Monday, 7 July 2008

Necklaces and Attentive Recognition 1: Hitchcock's Vertigo

A soon-to-be-forthcoming blog post will reveal the real reason for my rapidly developing interest in necklaces and attentive recognition in audiovisual culture. But, partly in order to pave the way for that discussion, I wanted to post this classic example of a Hitchcockian anagnorisis from his 1958 masterpiece Vertigo. Please forgive the Spanish dubbing (and the obvious plot spoilers if you haven't seen the film - for a full synopsis, click HERE), but this YouTube video clip shows the exact moment -- in a film in which recognition scenes of many kinds abound -- when Detective John "Scottie" Ferguson, played by James Stewart, sees in the mirror the necklace put on by Judy Barton, played by Kim Novak (here "imitating" Madeleine Elster), and then attentively recognises it (i.e. he recalls a virtual image of the necklace that Judy's necklace calls to mind, and then compares the virtual object with the one before him).

What is particularly interesting to me about this example of an attentive recognition scene is how underplayed it is, relatively at least. Vertigo is a film which doesn't otherwise shrink from highly expressive storytelling techniques; indeed, it is known for inventing some, such as the famous Vertigo shot. One of the reasons for the film's greater subtlety here is that, at this point, Scottie is choosing not to give away yet to Judy/Madeleine that he knows her secret; thus he contains his reaction to his memory of Carlotta's necklace.

Another explanation, however, is that an "excessive" heightening of Scottie's reaction is formally unnecessary, because this scene precisely isn't designed to cue exactly the same, shared moment of dawning with the film's audience. Despite the fact that Scottie is a detective, the film doesn't straightforwardly, or solely, employ what David Bordwell and others have labelled "detective narration", at least not throughout its whole duration. A "detective structure" is one in which (using Murray Smith's terms from his 1995 book Engaging Characters: Fiction, Emotion, and the Cinema: 152-154) the range of narration in a film is tightly restricted to the knowledge of an investigating character, so the audience doesn't generally know things in advance of, or long after, the protagonist but usually simultaneously with him/her. In the last part of Vertigo, following the sequence in which we see (and hear) Judy write a letter to Scottie -- torn up and thus unsent -- in which she sets out her deception, the storytelling resembles "melodramatic narration", a form characterised by "a high degree of subjective transparency across various characters": "[i]n a melodramatic alignment structure, the spectator knows much more than any individual character does" (Smith, 1995: 153).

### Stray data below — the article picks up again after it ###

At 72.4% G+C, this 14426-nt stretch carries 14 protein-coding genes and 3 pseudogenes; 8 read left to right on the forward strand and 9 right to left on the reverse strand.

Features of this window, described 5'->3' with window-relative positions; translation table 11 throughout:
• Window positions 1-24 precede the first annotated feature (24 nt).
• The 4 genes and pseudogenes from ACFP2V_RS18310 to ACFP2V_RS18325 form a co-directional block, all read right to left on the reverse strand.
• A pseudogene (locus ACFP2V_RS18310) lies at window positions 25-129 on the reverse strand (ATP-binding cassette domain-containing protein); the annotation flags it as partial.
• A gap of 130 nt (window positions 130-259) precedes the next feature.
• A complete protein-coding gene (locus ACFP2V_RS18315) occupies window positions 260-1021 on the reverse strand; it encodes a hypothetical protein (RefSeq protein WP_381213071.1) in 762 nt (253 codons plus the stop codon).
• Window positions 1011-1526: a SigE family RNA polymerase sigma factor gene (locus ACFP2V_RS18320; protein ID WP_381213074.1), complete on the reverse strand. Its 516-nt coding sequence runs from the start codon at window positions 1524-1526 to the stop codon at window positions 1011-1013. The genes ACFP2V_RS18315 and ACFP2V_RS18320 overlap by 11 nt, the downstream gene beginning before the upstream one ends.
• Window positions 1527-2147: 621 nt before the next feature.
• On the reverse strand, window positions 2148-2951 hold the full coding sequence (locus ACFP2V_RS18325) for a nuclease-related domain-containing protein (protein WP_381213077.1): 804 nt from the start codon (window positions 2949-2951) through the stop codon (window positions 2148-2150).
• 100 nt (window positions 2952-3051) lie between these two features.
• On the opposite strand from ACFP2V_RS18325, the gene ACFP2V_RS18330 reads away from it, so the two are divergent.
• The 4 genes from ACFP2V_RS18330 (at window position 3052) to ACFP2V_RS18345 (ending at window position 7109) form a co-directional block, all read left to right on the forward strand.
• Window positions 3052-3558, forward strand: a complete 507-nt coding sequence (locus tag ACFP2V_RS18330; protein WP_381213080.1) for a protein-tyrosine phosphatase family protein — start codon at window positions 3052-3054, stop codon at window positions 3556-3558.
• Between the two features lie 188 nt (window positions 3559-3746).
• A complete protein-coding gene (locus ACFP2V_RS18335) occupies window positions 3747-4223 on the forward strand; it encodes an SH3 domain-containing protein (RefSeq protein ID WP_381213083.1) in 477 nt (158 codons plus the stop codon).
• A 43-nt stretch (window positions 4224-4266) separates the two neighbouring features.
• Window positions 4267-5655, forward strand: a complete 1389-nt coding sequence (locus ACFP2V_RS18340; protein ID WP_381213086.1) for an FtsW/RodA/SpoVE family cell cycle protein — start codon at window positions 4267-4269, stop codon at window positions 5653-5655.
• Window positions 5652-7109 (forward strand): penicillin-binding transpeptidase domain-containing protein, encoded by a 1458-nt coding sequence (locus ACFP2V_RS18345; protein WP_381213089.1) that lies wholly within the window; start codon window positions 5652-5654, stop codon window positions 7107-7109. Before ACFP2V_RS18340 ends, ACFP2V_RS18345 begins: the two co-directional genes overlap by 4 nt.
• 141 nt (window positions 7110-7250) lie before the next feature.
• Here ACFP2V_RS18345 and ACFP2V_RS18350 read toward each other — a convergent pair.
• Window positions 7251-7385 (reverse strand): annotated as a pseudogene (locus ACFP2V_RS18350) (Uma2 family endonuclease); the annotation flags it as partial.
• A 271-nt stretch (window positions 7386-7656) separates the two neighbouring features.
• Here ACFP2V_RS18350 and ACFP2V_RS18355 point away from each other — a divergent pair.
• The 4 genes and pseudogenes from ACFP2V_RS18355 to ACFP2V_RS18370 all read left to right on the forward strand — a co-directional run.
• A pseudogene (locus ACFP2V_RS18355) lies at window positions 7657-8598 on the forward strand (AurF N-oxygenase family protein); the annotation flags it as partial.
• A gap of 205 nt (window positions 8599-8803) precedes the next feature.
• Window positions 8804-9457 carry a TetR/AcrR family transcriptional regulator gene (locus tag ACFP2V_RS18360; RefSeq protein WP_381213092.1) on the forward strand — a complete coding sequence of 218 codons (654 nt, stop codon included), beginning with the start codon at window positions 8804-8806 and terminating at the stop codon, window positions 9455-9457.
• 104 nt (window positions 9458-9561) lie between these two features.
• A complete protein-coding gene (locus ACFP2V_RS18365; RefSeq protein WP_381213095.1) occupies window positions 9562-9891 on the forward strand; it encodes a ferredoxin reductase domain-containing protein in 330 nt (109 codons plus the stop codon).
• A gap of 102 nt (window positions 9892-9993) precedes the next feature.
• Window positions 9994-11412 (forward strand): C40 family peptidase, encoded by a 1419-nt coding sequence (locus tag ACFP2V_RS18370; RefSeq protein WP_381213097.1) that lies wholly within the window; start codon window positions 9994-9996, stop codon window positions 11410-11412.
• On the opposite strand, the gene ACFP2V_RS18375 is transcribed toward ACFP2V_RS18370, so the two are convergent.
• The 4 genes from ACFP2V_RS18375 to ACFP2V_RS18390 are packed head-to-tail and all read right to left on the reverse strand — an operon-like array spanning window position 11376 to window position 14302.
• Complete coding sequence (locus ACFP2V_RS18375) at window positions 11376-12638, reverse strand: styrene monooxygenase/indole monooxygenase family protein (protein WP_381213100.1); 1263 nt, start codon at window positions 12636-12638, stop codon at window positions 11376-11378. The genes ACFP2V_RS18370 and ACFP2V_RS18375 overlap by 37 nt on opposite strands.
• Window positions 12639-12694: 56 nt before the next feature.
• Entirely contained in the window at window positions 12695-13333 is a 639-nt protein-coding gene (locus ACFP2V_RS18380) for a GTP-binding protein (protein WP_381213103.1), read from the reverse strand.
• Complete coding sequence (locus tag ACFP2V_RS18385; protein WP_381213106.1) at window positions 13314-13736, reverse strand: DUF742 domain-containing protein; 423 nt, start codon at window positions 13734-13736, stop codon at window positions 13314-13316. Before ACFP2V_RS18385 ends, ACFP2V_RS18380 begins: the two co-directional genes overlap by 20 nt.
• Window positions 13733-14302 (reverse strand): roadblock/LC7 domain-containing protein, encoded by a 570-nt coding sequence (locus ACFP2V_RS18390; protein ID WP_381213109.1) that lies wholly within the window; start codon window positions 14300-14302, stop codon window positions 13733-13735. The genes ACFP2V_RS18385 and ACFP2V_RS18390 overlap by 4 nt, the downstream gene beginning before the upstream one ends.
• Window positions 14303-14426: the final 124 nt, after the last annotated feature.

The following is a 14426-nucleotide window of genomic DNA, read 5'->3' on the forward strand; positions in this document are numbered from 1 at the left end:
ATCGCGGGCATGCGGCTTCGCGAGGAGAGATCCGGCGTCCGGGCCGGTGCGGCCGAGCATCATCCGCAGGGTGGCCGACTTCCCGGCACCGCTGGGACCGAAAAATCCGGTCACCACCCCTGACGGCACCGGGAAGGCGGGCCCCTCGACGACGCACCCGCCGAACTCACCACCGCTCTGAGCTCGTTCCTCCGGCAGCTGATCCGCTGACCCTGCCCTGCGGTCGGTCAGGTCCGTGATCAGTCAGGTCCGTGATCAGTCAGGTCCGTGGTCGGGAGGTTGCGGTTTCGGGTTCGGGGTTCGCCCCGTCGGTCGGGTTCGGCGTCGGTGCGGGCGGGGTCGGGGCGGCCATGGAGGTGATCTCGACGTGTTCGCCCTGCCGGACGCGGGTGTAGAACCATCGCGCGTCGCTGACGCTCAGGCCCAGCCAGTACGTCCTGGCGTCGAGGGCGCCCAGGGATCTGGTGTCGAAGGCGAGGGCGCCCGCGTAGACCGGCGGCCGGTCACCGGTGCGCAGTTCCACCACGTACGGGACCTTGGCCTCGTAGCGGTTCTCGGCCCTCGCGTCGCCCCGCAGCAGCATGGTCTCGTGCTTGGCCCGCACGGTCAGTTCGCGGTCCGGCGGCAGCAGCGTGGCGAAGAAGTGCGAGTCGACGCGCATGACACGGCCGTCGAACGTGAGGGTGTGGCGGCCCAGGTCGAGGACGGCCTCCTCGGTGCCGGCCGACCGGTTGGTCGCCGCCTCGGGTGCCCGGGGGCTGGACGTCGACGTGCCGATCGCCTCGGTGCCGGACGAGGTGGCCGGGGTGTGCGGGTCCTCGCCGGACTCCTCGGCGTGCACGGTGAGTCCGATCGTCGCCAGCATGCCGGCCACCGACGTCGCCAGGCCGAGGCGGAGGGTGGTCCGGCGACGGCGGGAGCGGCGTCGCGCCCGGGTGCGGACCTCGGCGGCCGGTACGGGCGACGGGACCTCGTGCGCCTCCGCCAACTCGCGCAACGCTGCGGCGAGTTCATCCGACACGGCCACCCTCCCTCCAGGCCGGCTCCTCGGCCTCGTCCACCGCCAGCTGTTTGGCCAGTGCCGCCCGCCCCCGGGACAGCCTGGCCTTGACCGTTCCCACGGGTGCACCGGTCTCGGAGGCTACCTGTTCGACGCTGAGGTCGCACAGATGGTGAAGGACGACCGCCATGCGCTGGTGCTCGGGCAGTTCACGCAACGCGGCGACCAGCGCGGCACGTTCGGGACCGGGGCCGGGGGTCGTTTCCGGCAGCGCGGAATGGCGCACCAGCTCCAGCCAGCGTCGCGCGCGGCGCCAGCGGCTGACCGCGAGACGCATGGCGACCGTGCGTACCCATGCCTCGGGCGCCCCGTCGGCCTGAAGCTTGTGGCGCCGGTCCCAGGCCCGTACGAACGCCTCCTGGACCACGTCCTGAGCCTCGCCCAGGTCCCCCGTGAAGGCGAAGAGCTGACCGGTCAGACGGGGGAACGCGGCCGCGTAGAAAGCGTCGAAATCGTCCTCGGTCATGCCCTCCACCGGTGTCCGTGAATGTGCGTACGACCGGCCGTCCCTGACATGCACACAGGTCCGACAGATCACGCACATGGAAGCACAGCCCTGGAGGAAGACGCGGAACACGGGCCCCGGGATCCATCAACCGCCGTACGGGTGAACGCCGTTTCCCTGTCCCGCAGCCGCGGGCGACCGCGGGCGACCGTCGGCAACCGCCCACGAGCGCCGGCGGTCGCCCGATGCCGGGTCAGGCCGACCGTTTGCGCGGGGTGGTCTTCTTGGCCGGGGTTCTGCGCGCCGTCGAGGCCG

In this case, the audience may or may not exactly remember Carlotta's necklace but, even if we do recall it, it will mean something different to us, compared with what it means to Scottie. This is because we know more -- about Madeleine's murder and Judy's motivation as an at least partially unwitting accomplice to it -- than what is revealed to Scottie by his recognition of the necklace. The particular composition of tragedy in Vertigo requires that Scottie remain ignorant of the "full facts", of which we are cognizant, at least until the very ending of the film. So, while Scottie is convinced at this "mirror stage" that he has fully recognised the necklace, the film's audience witnesses the scene as only a partial, characterological (not intersubjective) anagnorisis, and as an incomplete, if not exactly false, dawning.

© 2008 Catherine Grant

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